Autumn Budget 2017: Reactions to the chancellor's statement from business groups and experts

 
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Chancellor Leaves Downing Street For Budget Speech
Business groups and experts all had their two cents on the chancellor's changes (Source: Getty)

THE BUSINESS GROUP

Carolyn Fairbairn, Confederation of British Industry (CBI) director-general

“Against a sombre economic backdrop, the Chancellor today gripped the steering wheel on the UK economy. This is a budget that balances support for people on squeezed incomes with vital action to help grow the UK out of austerity. But delivery is everything."

She added: “The challenge now is turn words into action. For Government and business, this starts next week with the Industrial Strategy.”

THE TRADE UNION

Frances O'Grady, TUC general secretary

“The Chancellor’s job today was to get Britain’s economy fit for Brexit. But what he announced falls far short of the investment boost the economy needs. And it leaves us trailing our competitors.

“The government must urgently up its game, or life outside of the EU will be a rough ride for working people. Investment must be targeted at the big sectors of the future, like low-carbon industry. And it must be directed towards communities that are most in need of more and better jobs.”

THE ECONOMIST

John Hawksworth, chief economist at PwC

"The Chancellor had to walk a narrow tightrope between maintaining fiscal prudence and responding to widespread pressure to ease austerity. He had to do this while facing significant cross-winds from downgrades in the OBR's economic growth forecasts and consequent increases in projected public borrowing in the medium term that were slightly larger than we had expected.

“At first sight, the Chancellor just about managed to keep his balance, although the details will need further scrutiny over the coming days."

Read more responses from economists here

THE FREE MARKET THINK TANK

Ben Southwood, head of research at the Adam Smith Institute

"Philip Hammond’s budget today was unambitious, but it showed that a grown-up is in charge of the country’s finances. With Jeremy Corbyn and John McDonnell across the chamber, uncertainty about the Brexit deal, scandals plaguing every level of government, as well as very bad productivity and growth forecasts, it’s nice to see a budget avoid all major potential policy mis-steps and properly diagnose Britain’s most serious problems."

THE SMALL BUSINESS GROUP

Mike Cherry, national chairman of the Federation of Small Businesses

“Overall, this is a business-friendly Budget. The chancellor’s vision for an inclusive economy includes a set of measures that will boost confidence across the small business community as they face extremely challenging trading conditions."

THE HOUSING EXPERT

Jeremy Leaf, north London estate agent and a former RICS chairman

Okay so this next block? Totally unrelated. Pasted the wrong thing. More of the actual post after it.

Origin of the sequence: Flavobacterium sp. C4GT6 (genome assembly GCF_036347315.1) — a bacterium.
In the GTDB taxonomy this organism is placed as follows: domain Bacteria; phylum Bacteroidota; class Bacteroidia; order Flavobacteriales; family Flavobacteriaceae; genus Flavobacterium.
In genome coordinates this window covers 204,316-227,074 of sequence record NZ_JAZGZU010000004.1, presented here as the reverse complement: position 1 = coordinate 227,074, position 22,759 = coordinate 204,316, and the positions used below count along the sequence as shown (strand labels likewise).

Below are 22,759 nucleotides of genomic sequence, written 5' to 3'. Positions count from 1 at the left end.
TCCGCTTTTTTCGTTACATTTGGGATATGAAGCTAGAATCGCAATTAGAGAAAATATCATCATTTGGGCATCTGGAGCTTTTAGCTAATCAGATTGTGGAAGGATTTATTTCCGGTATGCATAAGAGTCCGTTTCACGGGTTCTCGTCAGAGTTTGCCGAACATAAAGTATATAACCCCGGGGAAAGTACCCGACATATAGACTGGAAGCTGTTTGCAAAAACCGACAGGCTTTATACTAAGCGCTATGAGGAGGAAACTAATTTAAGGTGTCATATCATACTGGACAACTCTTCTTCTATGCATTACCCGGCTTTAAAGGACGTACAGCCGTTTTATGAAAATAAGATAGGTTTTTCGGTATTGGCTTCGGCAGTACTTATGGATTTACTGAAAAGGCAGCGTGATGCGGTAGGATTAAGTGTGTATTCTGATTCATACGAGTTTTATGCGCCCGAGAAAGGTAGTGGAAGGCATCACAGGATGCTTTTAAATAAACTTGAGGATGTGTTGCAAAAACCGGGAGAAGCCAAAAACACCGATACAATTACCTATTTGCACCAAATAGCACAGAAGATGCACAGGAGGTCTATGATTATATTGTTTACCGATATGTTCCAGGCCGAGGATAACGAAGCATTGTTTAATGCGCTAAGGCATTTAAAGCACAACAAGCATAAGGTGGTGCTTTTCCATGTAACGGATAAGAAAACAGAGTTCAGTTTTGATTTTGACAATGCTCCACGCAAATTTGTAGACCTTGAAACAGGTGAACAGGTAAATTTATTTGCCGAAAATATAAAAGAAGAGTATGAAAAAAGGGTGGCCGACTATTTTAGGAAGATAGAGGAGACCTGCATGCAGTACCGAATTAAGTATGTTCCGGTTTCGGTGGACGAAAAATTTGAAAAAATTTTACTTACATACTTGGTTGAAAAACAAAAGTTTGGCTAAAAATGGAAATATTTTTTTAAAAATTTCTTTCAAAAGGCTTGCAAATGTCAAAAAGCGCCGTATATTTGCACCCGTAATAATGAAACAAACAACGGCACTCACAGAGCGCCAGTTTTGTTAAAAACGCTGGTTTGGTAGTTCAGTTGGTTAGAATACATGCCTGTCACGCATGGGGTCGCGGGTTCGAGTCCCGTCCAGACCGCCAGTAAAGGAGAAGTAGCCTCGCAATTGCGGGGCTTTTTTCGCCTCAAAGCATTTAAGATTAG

"The chancellor's comments were encouraging as much for what he did say as what he didn’t. Firstly, the reduction in stamp duty at the lower level is hopefully just the tonic the market needs to improve transactions for first-time buyers in particular, in both lower and higher-priced areas.

"This should have a knock-on effect for transactions right through the market and the overall economy. The fact it is a permanent move adds welcome certainty to those buying now and those thinking of buying in the future."

Read more: Hammond abolishes stamp duty for first-time buyers

THE BUSINESS COMMUNITIES LEADER

Dr Adam Marshall, director general of the British Chambers of Commerce

“Despite the inclusion of a number of announcements that will support business communities in the short term, more will still need to be done over the coming months to lay the groundwork for a successful Brexit transition.

"Businesses will expect greater boldness from the chancellor - and more radical support for infrastructure and investment - once a Brexit transition period is secured and the shape of a UK-EU deal becomes clearer.”

THE BUSINESS RATES EXPERT

Emily Francis, national head of rating at BNP Paribas Real Estate

“Switching the annual increase in rates bills from RPI to CPI from 1 April 2018 will save £2.3bn over five years. This was expected to be confirmed in 2020 so bringing this forward will be extremely welcome to ratepayers.

“Three-yearly property revaluations, instead of the current five-yearly pattern, will prevent large swings in premises’ rateable values that in turn will make businesses’ liability more predictable and is also a welcome move.”

Read more: London firms lifted as Hammond lets the capital keep its business rates

THE INVESTMENT SPECIALIST

Alex Davies, chief executive of Wealth Club

“Unexpectedly this has been a very good budget for VCT and EIS investors. It rewards entrepreneurial companies and investors who are prepared to take some risk to support British business. Whilst there will be restrictions on some capital preservation focused products, investments made in the spirit of EIS will benefit burgeoning business and their investors.

"With all the changes to pensions beginning to bite this type of investment is only going to grow in popularity.”

Read more: Budget: Private jet and first class travellers face rise in air travel tax

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